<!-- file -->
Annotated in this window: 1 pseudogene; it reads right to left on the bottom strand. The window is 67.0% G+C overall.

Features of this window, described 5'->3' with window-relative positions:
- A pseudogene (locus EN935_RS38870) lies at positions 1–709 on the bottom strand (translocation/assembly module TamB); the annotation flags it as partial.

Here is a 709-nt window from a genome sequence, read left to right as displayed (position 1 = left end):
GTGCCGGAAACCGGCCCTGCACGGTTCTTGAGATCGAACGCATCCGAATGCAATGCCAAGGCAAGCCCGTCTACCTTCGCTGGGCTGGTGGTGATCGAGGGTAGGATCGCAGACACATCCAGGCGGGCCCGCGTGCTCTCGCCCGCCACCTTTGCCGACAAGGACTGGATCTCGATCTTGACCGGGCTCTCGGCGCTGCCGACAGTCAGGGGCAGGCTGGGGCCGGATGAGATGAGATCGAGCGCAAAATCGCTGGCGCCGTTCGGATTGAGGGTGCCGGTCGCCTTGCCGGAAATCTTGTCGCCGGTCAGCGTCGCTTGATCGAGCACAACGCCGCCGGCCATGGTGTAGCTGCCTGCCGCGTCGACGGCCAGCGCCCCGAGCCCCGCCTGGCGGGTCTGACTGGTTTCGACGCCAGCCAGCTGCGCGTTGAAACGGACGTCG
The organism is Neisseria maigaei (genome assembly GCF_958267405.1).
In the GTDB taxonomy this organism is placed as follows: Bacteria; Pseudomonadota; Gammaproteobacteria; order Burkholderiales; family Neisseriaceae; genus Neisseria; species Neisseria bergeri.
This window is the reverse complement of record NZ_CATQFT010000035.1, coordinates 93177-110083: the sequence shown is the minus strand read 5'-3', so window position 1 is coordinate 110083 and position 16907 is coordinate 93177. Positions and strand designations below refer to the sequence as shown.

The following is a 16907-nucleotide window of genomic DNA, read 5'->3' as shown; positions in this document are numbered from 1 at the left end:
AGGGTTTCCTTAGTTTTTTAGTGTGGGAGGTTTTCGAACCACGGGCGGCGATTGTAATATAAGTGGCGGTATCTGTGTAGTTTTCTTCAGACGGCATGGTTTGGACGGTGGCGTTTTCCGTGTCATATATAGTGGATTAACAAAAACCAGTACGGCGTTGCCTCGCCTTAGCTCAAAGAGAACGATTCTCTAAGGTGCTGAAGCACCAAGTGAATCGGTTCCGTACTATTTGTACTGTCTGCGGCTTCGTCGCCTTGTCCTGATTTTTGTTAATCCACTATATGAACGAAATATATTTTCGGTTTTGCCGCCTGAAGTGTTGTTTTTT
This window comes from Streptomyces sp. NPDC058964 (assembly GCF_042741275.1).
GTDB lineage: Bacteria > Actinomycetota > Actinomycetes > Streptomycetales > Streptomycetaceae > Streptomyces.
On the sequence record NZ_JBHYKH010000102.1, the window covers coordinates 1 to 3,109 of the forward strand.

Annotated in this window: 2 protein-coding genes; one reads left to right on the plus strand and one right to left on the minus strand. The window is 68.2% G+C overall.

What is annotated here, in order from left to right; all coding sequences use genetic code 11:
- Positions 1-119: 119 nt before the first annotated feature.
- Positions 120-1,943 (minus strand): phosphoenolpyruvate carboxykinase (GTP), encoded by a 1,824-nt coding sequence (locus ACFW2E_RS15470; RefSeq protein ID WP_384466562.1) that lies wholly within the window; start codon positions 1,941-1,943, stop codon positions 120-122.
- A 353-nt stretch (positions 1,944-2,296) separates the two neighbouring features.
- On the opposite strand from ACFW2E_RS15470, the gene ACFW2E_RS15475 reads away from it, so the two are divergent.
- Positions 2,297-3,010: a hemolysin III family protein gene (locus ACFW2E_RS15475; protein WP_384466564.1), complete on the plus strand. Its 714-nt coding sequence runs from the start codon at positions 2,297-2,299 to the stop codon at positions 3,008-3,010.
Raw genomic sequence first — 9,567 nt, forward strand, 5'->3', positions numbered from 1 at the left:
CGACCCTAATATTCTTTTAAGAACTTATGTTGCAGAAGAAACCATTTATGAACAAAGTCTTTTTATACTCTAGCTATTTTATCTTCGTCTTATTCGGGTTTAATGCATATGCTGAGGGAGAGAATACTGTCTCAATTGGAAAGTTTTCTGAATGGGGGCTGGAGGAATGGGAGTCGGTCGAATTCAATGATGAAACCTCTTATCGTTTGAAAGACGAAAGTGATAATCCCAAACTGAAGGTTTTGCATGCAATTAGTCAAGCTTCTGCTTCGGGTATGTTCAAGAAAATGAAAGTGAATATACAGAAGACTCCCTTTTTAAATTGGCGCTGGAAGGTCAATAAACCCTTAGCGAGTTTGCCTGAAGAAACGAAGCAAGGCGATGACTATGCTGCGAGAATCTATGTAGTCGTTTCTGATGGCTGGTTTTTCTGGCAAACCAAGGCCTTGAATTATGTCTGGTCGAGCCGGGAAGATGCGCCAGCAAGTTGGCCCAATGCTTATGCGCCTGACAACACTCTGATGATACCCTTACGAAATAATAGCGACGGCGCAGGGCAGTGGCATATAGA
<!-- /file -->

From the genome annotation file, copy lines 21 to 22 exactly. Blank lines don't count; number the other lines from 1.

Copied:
Raw genomic sequence first — 9,567 nt, forward strand, 5'->3', positions numbered from 1 at the left:
CGACCCTAATATTCTTTTAAGAACTTATGTTGCAGAAGAAACCATTTATGAACAAAGTCTTTTTATACTCTAGCTATTTTATCTTCGTCTTATTCGGGTTTAATGCATATGCTGAGGGAGAGAATACTGTCTCAATTGGAAAGTTTTCTGAATGGGGGCTGGAGGAATGGGAGTCGGTCGAATTCAATGATGAAACCTCTTATCGTTTGAAAGACGAAAGTGATAATCCCAAACTGAAGGTTTTGCATGCAATTAGTCAAGCTTCTGCTTCGGGTATGTTCAAGAAAATGAAAGTGAATATACAGAAGACTCCCTTTTTAAATTGGCGCTGGAAGGTCAATAAACCCTTAGCGAGTTTGCCTGAAGAAACGAAGCAAGGCGATGACTATGCTGCGAGAATCTATGTAGTCGTTTCTGATGGCTGGTTTTTCTGGCAAACCAAGGCCTTGAATTATGTCTGGTCGAGCCGGGAAGATGCGCCAGCAAGTTGGCCCAATGCTTATGCGCCTGACAACACTCTGATGATACCCTTACGAAATAATAGCGACGGCGCAGGGCAGTGGCATATAGA